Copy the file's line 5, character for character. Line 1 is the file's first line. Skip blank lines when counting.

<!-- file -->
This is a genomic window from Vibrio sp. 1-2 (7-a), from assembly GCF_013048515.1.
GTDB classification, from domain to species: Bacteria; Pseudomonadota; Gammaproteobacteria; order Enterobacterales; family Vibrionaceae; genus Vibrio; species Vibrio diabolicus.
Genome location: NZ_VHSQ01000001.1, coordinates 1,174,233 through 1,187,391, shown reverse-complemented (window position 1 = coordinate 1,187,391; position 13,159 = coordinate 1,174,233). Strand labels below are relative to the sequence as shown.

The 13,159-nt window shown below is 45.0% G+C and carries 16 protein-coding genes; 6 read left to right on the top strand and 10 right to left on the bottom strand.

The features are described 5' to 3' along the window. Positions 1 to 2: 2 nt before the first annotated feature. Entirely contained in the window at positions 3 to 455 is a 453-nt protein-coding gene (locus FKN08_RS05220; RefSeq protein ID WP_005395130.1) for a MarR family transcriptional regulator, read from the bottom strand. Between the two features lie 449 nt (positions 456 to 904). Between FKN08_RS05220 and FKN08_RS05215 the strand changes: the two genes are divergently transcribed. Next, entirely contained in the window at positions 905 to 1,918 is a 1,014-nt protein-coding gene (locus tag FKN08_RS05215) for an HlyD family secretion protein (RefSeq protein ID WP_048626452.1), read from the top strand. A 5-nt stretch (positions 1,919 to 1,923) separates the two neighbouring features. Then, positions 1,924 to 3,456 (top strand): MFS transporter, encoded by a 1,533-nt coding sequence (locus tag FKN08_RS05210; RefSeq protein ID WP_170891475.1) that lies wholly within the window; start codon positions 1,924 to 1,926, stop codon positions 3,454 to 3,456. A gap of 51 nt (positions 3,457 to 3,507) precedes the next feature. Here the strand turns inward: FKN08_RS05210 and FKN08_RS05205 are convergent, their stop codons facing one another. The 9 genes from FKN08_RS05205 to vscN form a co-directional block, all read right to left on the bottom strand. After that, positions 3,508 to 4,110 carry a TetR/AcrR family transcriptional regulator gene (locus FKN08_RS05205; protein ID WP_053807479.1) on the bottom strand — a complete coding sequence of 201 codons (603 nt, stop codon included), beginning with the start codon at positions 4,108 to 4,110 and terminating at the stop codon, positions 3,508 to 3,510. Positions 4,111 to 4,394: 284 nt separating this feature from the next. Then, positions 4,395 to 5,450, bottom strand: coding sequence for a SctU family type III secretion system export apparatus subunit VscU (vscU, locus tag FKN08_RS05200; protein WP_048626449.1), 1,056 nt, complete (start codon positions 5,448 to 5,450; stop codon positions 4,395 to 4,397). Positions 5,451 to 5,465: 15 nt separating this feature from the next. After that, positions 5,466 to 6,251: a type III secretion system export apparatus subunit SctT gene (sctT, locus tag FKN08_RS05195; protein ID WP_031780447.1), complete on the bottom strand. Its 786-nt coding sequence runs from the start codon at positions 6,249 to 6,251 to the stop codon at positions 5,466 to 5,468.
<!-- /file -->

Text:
The features are described 5' to 3' along the window. Positions 1 to 2: 2 nt before the first annotated feature. Entirely contained in the window at positions 3 to 455 is a 453-nt protein-coding gene (locus FKN08_RS05220; RefSeq protein ID WP_005395130.1) for a MarR family transcriptional regulator, read from the bottom strand. Between the two features lie 449 nt (positions 456 to 904). Between FKN08_RS05220 and FKN08_RS05215 the strand changes: the two genes are divergently transcribed. Next, entirely contained in the window at positions 905 to 1,918 is a 1,014-nt protein-coding gene (locus tag FKN08_RS05215) for an HlyD family secretion protein (RefSeq protein ID WP_048626452.1), read from the top strand. A 5-nt stretch (positions 1,919 to 1,923) separates the two neighbouring features. Then, positions 1,924 to 3,456 (top strand): MFS transporter, encoded by a 1,533-nt coding sequence (locus tag FKN08_RS05210; RefSeq protein ID WP_170891475.1) that lies wholly within the window; start codon positions 1,924 to 1,926, stop codon positions 3,454 to 3,456. A gap of 51 nt (positions 3,457 to 3,507) precedes the next feature. Here the strand turns inward: FKN08_RS05210 and FKN08_RS05205 are convergent, their stop codons facing one another. The 9 genes from FKN08_RS05205 to vscN form a co-directional block, all read right to left on the bottom strand. After that, positions 3,508 to 4,110 carry a TetR/AcrR family transcriptional regulator gene (locus FKN08_RS05205; protein ID WP_053807479.1) on the bottom strand — a complete coding sequence of 201 codons (603 nt, stop codon included), beginning with the start codon at positions 4,108 to 4,110 and terminating at the stop codon, positions 3,508 to 3,510. Positions 4,111 to 4,394: 284 nt separating this feature from the next. Then, positions 4,395 to 5,450, bottom strand: coding sequence for a SctU family type III secretion system export apparatus subunit VscU (vscU, locus tag FKN08_RS05200; protein WP_048626449.1), 1,056 nt, complete (start codon positions 5,448 to 5,450; stop codon positions 4,395 to 4,397). Positions 5,451 to 5,465: 15 nt separating this feature from the next. After that, positions 5,466 to 6,251: a type III secretion system export apparatus subunit SctT gene (sctT, locus tag FKN08_RS05195; protein ID WP_031780447.1), complete on the bottom strand. Its 786-nt coding sequence runs from the start codon at positions 6,249 to 6,251 to the stop codon at positions 5,466 to 5,468.